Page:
Poll: Most Americans Don’t Think Donald Trump Can Prevent Scandal In His Administration

A new Gallup poll finds just 44 percent of all Americans have confidence that President-elect Donald Trump will be able to prevent major scandal within his administration.

With roughly just three weeks remaining before he is slated to be installed as the nation’s 45th president, researchers also found just 46 percent of a pool of 1,028 adult citizens are confident in Trump’s ability to handle an international crisis, with that number ticking up to just 47 percent on the issue of whether he is equipped to make sound decisions concerning the use of the military.

Surveyors noted those bleak numbers put Trump in a “historically weak position” for an incoming commander-in-chief. By comparison, President Obama, George W. Bush, and Bill Clinton all registered at least 70 percent on all the same questions when they took the Oval Office.

Even on the issues where Trump scores his highest marks, researchers noted his numbers still fall well short of those registered by his seemingly far more popular predecessors.

Sixty percent of respondents agreed they are confident Trump will be able to effectively work with a Republican-controlled Congress, while 59 percent said they think he can handle the economy effectively, numbers still short of those attained by the nation’s three previous presidents on the same issues.

President-elect Donald Trump and Vice President-elect Mike Pence appear together during a stop on his 'USA Thank You Tour 2016.' at the Orlando Amphitheater in Florida. [Image by Joe Raedle/Getty Images]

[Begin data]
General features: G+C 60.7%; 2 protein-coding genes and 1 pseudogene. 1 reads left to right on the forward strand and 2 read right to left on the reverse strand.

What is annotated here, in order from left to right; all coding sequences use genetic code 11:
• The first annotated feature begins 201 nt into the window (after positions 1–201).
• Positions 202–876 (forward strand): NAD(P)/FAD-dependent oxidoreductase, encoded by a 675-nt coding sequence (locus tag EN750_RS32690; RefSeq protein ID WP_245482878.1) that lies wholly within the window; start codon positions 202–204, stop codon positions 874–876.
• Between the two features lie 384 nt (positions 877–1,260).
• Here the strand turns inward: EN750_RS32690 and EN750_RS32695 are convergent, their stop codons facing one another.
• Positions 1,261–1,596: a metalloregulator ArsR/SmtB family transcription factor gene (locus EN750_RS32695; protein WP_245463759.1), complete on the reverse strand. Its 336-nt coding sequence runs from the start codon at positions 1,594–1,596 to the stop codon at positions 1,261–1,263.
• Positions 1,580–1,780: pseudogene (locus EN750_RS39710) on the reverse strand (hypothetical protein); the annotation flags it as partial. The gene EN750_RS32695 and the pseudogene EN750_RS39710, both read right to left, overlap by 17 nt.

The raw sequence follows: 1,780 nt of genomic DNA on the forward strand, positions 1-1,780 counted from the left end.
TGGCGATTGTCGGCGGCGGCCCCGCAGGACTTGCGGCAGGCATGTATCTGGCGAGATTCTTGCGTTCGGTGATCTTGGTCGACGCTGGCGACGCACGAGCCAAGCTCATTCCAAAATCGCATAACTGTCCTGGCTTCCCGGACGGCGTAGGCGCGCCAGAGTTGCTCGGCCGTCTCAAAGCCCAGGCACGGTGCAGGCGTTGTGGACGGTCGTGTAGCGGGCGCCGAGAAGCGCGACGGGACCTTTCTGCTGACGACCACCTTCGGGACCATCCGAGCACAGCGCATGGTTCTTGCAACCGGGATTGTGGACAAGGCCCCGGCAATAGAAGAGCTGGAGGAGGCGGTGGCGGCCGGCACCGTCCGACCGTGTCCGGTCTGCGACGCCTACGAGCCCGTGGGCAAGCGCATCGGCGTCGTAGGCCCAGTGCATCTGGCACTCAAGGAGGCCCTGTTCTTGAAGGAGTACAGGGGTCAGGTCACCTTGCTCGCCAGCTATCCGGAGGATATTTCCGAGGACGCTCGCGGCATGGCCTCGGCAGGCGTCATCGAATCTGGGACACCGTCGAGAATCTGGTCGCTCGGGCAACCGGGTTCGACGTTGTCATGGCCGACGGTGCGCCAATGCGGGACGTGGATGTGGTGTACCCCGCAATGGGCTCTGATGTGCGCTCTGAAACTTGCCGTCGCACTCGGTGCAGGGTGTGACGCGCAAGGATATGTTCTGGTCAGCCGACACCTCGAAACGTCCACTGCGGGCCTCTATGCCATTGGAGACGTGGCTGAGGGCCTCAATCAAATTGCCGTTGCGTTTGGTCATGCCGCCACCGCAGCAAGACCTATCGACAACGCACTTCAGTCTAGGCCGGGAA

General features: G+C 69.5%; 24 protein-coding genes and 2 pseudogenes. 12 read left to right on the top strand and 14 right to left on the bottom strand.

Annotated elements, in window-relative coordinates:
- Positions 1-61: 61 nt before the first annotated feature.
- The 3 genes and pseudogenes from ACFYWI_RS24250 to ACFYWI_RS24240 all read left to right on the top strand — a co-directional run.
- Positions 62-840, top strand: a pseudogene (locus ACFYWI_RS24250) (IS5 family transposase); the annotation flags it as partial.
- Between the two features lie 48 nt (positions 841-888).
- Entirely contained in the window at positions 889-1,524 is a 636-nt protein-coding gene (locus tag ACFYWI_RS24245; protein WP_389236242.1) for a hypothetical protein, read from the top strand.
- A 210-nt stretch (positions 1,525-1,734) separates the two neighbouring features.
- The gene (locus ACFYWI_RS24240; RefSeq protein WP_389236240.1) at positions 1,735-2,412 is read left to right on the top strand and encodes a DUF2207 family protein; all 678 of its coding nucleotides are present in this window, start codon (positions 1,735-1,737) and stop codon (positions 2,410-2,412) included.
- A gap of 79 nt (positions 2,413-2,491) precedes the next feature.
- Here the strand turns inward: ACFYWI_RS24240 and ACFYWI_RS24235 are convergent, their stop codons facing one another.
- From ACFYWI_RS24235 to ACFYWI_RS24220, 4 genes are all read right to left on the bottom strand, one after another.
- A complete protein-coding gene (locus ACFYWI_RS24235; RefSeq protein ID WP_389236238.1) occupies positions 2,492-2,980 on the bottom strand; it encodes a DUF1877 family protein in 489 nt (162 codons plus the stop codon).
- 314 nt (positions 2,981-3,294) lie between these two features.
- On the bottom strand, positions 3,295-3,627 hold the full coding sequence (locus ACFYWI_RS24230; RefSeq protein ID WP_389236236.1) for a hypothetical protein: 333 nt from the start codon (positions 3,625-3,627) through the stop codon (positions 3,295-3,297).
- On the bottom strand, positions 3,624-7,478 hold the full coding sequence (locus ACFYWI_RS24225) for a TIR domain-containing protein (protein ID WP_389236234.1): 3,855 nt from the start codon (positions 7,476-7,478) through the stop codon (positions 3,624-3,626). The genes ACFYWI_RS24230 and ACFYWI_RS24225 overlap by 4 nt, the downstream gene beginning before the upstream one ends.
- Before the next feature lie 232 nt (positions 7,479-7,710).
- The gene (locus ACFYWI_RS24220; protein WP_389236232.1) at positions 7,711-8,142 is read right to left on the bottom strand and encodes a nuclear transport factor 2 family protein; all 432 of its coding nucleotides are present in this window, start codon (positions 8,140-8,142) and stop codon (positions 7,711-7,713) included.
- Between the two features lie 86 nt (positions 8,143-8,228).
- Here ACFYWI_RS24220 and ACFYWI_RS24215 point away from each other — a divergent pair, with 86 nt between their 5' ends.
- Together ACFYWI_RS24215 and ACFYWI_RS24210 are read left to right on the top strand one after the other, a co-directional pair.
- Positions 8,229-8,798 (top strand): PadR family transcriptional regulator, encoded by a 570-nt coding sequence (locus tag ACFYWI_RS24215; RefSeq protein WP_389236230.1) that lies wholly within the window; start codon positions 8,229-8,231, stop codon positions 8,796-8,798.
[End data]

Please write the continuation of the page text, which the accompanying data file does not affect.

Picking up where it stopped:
Overall, Gallup’s averages of confidence find when compared to Obama, Bush, and Clinton, Trump has a 32-point confidence deficit in his ability to avoid scandals, a 29-point deficit in his ability to use military force well, and a 28-point deficit in his ability to manage the executive branch.

While 60 percent of Americans believe Trump will have the support and cooperation of a Republican-backed Congress, that number still pales to the 82 percent of voters on average who were convinced Obama, Bush, and Clinton would be able to get bottom-line results by working with legislators.

Meanwhile, just 14 percent of respondents that identified as Democratic voters indicated they are confident Trump can prevent major scandals during his time in the White House and only 17 percent responded they have confidence he can handle an international crisis or use military force wisely.

On average, only 21 percent of Democrats have confidence in the newly elected president’s ability to handle the responsibilities of his job, compared to the roughly 67 percent of Republican voters who expressed some level of confidence in Obama at the time he began his administration.

In addition, only 84 percent of Republicans express confidence in Trump’s abilities as president, compared to 94 percent of Democrats who trusted Obama and 95 percent of Republicans who felt the same way about Bush.

Released on Monday and gleaned from the responses of 1,028 respondents, the data reflects much of the polarization now gripping the nation.

As a candidate, Trump often sparked controversy with some of his divisive rhetoric and proposed policies. He has vowed to immediately deport up to 3 million undocumented immigrants upon taking office and has proposed a ban on allowing Muslims into the country.

At the time of launching his candidacy, Trump castigated immigrants as “criminals” and “rapists” and pledged to carry out mass deportations.

Democratic presidential nominee Hillary Clinton came up short against Donald Trump. [Image by Chip Somodevilla/Getty Images]

“What we are going to do is get the people that are criminal and have criminal records, gang members, drug dealers, where a lot of these people, probably 2 million, it could be even 3 million, we are getting them out of our country or we are going to incarcerate,” he said.

Trump has also vowed to erect a wall along the Mexican border to further keep immigrants at bay that he insists he plans to force the Mexico government to foot the bill for.

Trump stunned much of the nation by upsetting Democratic nominee Hillary Clinton in a hotly contested general election last November, where Clinton won the popular vote by fall short in the Electoral College.

[Featured Image by Mark Wallheiser/Getty Images]